Q & A
I love when indoor cycling class participants as me questions!!!
Last week, a participant asked, "Why I do you have a top speed ceiling of 110?"
I shared that there is research showing that anything over 110 is just a waste of time. The wheel is basically spinning (pun not intended but convenient) and you are not gaining any conditioning or calorie burning benefits from it. You also risk injury going over 110 as you could lose control of your pedals and or you could be bouncing in your seat and get injured from the impact.
This was a fact shared by master instructor, Doris Thews at my Schwinn indoor cycling instructor certification training. Doris also shared a video of a finish of one of the stages of the Tour De France and these elite athletes do not even come close to 110 as they are sprinting to the finish line. They are using POWER, not momentum.
If you use an indoor cycling bike that has RPMs and Watts and you feel the need to go close to or over 110, take a look at the Watts readout. Get to or close to 110. Then, add 1 or 2 to your resistance and see the Watts number increase. At a basic level, watts equals the power you are putting out. As any fitness trainer will tell you, "wattage is king, even more so than heart rate."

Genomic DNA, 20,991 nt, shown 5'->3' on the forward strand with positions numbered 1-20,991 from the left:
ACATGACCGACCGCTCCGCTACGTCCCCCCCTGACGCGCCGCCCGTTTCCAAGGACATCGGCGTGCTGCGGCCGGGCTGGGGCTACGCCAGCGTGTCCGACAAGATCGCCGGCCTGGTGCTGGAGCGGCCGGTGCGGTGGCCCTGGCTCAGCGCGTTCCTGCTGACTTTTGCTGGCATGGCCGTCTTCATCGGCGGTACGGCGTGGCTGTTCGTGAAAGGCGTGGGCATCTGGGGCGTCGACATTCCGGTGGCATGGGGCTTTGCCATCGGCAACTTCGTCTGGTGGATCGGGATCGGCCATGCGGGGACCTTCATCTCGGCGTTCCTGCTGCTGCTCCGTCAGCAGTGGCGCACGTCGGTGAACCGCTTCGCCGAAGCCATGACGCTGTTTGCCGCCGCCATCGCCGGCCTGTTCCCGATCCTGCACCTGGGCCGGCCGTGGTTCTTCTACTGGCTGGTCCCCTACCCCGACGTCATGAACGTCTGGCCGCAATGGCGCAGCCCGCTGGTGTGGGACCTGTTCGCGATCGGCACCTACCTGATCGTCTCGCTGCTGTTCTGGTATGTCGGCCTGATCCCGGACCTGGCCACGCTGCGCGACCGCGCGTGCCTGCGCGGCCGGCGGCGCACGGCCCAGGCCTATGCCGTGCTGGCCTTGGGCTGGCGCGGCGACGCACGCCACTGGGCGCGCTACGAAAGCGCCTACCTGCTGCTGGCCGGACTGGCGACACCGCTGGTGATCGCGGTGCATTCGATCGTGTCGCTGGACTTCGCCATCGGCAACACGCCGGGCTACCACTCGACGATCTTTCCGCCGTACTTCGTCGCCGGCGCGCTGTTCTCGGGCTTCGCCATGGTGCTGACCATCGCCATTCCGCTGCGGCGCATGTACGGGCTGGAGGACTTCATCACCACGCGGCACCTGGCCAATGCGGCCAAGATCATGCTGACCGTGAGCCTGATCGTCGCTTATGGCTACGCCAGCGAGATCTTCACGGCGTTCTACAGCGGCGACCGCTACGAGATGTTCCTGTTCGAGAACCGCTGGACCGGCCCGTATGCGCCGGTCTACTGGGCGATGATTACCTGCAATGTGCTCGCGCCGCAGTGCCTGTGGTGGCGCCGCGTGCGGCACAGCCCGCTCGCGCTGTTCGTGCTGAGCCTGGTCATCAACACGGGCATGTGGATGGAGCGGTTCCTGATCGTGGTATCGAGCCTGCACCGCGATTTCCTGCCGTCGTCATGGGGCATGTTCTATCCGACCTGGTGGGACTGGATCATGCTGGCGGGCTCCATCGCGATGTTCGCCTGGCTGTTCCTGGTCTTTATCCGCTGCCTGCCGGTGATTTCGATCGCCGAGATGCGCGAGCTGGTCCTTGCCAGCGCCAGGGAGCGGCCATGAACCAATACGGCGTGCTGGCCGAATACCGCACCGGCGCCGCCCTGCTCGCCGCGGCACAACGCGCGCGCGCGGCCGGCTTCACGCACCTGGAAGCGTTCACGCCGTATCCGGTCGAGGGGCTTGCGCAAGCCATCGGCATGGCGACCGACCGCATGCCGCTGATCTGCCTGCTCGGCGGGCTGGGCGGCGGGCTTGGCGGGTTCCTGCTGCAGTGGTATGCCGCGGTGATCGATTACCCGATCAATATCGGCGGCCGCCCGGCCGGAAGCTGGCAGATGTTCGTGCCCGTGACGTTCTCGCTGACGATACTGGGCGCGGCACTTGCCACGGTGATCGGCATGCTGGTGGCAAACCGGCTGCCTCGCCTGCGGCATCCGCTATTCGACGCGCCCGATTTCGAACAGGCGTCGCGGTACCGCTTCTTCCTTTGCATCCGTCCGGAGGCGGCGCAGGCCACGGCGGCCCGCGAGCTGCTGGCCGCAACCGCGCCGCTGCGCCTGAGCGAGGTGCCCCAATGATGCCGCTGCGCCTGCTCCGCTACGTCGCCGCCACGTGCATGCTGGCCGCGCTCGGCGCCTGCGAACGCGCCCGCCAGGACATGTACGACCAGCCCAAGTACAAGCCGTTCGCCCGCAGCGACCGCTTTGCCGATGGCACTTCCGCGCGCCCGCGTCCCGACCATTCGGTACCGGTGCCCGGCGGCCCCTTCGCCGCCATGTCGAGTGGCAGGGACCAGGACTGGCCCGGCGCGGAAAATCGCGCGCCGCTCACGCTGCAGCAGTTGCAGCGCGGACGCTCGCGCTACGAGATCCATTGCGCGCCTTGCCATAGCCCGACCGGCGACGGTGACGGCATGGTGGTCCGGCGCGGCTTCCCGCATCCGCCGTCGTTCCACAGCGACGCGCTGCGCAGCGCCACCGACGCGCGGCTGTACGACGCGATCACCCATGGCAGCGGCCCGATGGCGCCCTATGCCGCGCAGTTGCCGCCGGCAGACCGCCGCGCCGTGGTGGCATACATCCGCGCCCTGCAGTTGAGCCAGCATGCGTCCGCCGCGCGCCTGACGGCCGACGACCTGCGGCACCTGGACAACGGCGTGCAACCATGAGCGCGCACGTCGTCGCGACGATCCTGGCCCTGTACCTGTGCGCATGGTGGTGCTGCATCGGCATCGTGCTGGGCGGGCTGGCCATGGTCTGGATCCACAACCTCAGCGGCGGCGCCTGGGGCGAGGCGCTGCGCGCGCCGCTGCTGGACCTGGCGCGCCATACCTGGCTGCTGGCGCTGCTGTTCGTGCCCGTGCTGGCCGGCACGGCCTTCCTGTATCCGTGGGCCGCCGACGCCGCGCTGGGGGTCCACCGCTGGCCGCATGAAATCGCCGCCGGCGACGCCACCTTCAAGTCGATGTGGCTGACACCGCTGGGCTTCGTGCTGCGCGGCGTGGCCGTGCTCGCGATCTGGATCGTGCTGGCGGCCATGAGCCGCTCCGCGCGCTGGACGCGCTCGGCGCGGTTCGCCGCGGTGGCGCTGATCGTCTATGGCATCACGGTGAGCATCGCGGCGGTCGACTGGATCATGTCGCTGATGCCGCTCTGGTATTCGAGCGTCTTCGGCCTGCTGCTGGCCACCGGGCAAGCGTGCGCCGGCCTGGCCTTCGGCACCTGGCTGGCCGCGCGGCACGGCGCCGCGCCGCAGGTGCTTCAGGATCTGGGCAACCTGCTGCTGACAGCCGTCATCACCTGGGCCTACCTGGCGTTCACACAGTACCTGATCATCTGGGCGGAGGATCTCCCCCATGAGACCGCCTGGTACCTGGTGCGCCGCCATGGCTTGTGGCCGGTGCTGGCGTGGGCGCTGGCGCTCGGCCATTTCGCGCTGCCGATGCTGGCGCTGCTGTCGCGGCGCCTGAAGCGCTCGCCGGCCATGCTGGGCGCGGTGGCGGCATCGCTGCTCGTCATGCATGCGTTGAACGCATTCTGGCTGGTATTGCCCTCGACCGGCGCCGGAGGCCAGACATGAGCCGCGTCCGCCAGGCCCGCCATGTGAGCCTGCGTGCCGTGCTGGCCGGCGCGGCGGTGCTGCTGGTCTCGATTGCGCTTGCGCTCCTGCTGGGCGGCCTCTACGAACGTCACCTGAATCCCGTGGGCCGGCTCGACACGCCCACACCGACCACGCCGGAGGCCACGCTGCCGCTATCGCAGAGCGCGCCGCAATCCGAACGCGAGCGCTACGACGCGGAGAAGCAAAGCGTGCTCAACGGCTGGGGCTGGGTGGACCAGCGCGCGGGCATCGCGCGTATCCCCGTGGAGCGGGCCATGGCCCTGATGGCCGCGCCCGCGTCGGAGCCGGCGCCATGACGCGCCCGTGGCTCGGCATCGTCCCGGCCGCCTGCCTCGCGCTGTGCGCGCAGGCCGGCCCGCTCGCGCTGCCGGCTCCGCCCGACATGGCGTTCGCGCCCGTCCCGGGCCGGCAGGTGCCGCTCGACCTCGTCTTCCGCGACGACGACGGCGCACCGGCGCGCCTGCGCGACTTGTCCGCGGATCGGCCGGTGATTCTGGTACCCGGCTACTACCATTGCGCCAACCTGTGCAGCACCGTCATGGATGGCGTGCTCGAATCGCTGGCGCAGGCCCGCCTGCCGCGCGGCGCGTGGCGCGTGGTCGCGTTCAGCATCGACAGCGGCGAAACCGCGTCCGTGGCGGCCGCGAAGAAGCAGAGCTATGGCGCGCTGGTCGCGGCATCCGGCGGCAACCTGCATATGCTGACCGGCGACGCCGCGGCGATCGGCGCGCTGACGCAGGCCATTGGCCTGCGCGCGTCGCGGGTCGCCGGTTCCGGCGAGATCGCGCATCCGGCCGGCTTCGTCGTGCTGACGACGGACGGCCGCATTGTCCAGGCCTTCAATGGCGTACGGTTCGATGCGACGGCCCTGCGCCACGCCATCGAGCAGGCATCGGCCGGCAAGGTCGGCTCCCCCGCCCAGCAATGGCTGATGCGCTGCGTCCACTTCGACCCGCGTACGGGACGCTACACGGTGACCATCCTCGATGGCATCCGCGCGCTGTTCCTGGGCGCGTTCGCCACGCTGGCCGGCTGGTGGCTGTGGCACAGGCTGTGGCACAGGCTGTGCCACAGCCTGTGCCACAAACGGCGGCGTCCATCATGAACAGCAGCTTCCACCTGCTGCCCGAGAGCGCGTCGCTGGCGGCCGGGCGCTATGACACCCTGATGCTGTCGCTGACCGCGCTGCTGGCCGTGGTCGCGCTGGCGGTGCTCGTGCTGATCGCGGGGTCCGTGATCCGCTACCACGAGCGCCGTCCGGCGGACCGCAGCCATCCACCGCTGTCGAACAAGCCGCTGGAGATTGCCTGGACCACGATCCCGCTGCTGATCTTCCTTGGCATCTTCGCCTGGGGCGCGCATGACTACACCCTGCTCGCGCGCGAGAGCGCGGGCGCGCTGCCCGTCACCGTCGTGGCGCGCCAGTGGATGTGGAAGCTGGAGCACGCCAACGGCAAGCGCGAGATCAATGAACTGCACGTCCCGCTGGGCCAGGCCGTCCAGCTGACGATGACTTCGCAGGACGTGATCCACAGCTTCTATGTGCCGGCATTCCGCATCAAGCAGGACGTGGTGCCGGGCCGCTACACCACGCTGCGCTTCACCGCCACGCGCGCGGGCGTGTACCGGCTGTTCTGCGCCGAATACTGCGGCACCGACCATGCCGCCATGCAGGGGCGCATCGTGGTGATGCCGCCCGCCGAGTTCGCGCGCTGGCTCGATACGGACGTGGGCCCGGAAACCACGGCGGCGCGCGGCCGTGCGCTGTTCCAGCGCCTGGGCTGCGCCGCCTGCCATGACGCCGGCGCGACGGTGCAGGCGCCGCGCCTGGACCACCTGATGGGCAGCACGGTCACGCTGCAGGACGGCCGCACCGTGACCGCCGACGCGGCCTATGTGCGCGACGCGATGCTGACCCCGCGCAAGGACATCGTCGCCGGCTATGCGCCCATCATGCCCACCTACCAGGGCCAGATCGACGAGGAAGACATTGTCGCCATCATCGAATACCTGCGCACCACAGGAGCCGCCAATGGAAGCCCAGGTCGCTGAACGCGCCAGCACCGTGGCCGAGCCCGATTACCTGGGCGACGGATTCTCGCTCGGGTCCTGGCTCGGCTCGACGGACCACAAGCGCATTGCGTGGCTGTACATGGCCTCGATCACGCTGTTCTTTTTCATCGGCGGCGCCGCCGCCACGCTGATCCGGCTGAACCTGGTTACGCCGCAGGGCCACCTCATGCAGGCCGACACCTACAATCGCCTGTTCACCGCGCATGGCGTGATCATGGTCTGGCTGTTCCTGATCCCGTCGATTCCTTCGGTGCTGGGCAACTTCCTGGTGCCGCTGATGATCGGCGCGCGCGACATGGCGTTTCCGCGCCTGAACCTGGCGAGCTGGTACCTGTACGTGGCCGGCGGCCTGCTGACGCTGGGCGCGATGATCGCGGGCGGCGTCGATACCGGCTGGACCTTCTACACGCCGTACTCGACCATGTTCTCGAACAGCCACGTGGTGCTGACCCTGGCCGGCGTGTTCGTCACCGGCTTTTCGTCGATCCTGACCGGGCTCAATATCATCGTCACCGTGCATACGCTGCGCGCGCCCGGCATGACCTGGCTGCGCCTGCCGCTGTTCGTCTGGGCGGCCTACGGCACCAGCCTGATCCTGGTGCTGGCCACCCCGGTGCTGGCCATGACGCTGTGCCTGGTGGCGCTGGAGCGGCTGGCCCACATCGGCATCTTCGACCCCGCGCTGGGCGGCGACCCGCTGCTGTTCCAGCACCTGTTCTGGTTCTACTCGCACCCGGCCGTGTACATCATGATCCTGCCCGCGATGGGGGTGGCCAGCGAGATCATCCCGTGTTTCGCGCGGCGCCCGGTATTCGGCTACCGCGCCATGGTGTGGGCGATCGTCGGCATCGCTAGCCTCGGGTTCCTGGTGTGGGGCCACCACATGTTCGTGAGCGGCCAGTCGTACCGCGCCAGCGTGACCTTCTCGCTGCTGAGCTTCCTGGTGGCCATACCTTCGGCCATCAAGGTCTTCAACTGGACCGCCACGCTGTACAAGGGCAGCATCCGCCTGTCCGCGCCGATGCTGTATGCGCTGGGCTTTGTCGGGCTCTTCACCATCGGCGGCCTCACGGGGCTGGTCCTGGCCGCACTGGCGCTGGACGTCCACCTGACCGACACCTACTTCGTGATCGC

So, the next time you want to unleash your inner Ricky Bobby and "go fast," be smart and safe about it.
If you want to read more, check out the articles linked below.
- The Science of Optimal Cycling Cadence (from the Spinning people)
- Tour De France Stage Cadence Averages
- Look at each of the graphs. You'll see a blue "C" in the legend. That is the RPM.
- You'll see none of the numbers are over 110.
- 'Merica, The Tour de France and Optimal Cadence
- How Watt-Based Training can Improve Your Cycling
- Meanings of Watt Cycling Power